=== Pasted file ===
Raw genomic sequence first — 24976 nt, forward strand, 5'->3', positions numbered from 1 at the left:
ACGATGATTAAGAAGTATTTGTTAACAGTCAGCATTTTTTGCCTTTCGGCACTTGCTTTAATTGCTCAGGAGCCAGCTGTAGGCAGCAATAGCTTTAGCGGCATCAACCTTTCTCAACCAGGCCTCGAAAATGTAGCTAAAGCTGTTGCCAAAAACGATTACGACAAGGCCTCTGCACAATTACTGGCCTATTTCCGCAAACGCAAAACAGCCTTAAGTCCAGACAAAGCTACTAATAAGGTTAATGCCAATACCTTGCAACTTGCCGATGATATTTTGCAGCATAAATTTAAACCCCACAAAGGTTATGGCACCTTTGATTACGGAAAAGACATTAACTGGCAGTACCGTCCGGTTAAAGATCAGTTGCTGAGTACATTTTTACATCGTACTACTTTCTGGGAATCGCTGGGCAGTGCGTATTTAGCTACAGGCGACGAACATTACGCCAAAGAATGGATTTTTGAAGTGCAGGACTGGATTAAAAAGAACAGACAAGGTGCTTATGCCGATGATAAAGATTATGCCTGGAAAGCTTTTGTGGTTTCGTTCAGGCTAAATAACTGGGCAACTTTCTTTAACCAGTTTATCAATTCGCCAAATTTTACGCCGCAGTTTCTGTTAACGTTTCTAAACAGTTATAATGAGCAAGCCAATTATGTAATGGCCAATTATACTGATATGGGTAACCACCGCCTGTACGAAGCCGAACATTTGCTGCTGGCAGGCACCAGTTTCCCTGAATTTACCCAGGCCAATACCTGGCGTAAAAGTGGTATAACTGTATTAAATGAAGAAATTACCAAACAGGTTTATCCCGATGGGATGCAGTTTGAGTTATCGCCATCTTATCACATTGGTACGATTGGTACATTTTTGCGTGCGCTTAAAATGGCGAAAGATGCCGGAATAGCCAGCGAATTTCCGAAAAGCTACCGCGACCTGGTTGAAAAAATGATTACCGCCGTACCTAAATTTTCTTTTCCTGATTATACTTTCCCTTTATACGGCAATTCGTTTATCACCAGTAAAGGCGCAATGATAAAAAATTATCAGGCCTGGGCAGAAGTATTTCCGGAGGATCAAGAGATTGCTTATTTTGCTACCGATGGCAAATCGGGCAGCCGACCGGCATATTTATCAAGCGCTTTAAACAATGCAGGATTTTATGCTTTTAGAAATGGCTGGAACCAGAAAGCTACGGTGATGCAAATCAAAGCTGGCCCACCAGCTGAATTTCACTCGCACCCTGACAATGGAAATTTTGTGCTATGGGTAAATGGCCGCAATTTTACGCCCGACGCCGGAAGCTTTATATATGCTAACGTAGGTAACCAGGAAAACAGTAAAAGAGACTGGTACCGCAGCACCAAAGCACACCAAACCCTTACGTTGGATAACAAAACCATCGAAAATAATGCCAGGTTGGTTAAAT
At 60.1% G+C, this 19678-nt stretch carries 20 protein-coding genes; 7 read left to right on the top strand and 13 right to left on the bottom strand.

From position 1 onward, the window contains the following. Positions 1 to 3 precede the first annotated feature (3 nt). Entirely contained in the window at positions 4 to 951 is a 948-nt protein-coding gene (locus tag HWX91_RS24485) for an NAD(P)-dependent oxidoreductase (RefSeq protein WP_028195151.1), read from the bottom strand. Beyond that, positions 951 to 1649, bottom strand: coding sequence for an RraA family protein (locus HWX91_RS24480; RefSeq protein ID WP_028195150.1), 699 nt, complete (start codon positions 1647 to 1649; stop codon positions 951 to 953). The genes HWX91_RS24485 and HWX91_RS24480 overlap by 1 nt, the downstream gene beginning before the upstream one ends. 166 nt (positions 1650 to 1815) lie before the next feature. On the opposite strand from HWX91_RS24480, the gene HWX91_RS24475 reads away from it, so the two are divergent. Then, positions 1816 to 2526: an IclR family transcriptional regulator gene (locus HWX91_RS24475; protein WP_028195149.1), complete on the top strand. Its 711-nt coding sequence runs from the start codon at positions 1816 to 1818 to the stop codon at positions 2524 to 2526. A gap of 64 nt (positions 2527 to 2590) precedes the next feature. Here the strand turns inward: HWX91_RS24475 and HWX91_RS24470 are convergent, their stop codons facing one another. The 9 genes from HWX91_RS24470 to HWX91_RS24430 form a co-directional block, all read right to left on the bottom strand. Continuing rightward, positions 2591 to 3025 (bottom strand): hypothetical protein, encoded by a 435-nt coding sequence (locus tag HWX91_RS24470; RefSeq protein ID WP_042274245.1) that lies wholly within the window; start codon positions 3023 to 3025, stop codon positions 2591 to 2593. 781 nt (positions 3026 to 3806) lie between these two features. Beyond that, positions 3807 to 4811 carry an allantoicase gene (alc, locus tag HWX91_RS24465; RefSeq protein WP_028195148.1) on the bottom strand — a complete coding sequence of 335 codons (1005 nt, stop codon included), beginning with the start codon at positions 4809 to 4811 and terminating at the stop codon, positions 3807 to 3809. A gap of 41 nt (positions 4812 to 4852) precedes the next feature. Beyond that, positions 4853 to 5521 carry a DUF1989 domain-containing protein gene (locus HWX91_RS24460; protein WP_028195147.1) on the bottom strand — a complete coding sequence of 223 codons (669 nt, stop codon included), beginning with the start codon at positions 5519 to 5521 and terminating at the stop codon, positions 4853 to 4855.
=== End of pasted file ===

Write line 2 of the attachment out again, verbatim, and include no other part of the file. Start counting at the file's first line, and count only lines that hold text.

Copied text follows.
ACGATGATTAAGAAGTATTTGTTAACAGTCAGCATTTTTTGCCTTTCGGCACTTGCTTTAATTGCTCAGGAGCCAGCTGTAGGCAGCAATAGCTTTAGCGGCATCAACCTTTCTCAACCAGGCCTCGAAAATGTAGCTAAAGCTGTTGCCAAAAACGATTACGACAAGGCCTCTGCACAATTACTGGCCTATTTCCGCAAACGCAAAACAGCCTTAAGTCCAGACAAAGCTACTAATAAGGTTAATGCCAATACCTTGCAACTTGCCGATGATATTTTGCAGCATAAATTTAAACCCCACAAAGGTTATGGCACCTTTGATTACGGAAAAGACATTAACTGGCAGTACCGTCCGGTTAAAGATCAGTTGCTGAGTACATTTTTACATCGTACTACTTTCTGGGAATCGCTGGGCAGTGCGTATTTAGCTACAGGCGACGAACATTACGCCAAAGAATGGATTTTTGAAGTGCAGGACTGGATTAAAAAGAACAGACAAGGTGCTTATGCCGATGATAAAGATTATGCCTGGAAAGCTTTTGTGGTTTCGTTCAGGCTAAATAACTGGGCAACTTTCTTTAACCAGTTTATCAATTCGCCAAATTTTACGCCGCAGTTTCTGTTAACGTTTCTAAACAGTTATAATGAGCAAGCCAATTATGTAATGGCCAATTATACTGATATGGGTAACCACCGCCTGTACGAAGCCGAACATTTGCTGCTGGCAGGCACCAGTTTCCCTGAATTTACCCAGGCCAATACCTGGCGTAAAAGTGGTATAACTGTATTAAATGAAGAAATTACCAAACAGGTTTATCCCGATGGGATGCAGTTTGAGTTATCGCCATCTTATCACATTGGTACGATTGGTACATTTTTGCGTGCGCTTAAAATGGCGAAAGATGCCGGAATAGCCAGCGAATTTCCGAAAAGCTACCGCGACCTGGTTGAAAAAATGATTACCGCCGTACCTAAATTTTCTTTTCCTGATTATACTTTCCCTTTATACGGCAATTCGTTTATCACCAGTAAAGGCGCAATGATAAAAAATTATCAGGCCTGGGCAGAAGTATTTCCGGAGGATCAAGAGATTGCTTATTTTGCTACCGATGGCAAATCGGGCAGCCGACCGGCATATTTATCAAGCGCTTTAAACAATGCAGGATTTTATGCTTTTAGAAATGGCTGGAACCAGAAAGCTACGGTGATGCAAATCAAAGCTGGCCCACCAGCTGAATTTCACTCGCACCCTGACAATGGAAATTTTGTGCTATGGGTAAATGGCCGCAATTTTACGCCCGACGCCGGAAGCTTTATATATGCTAACGTAGGTAACCAGGAAAACAGTAAAAGAGACTGGTACCGCAGCACCAAAGCACACCAAACCCTTACGTTGGATAACAAAACCATCGAAAATAATGCCAGGTTGGTTAAAT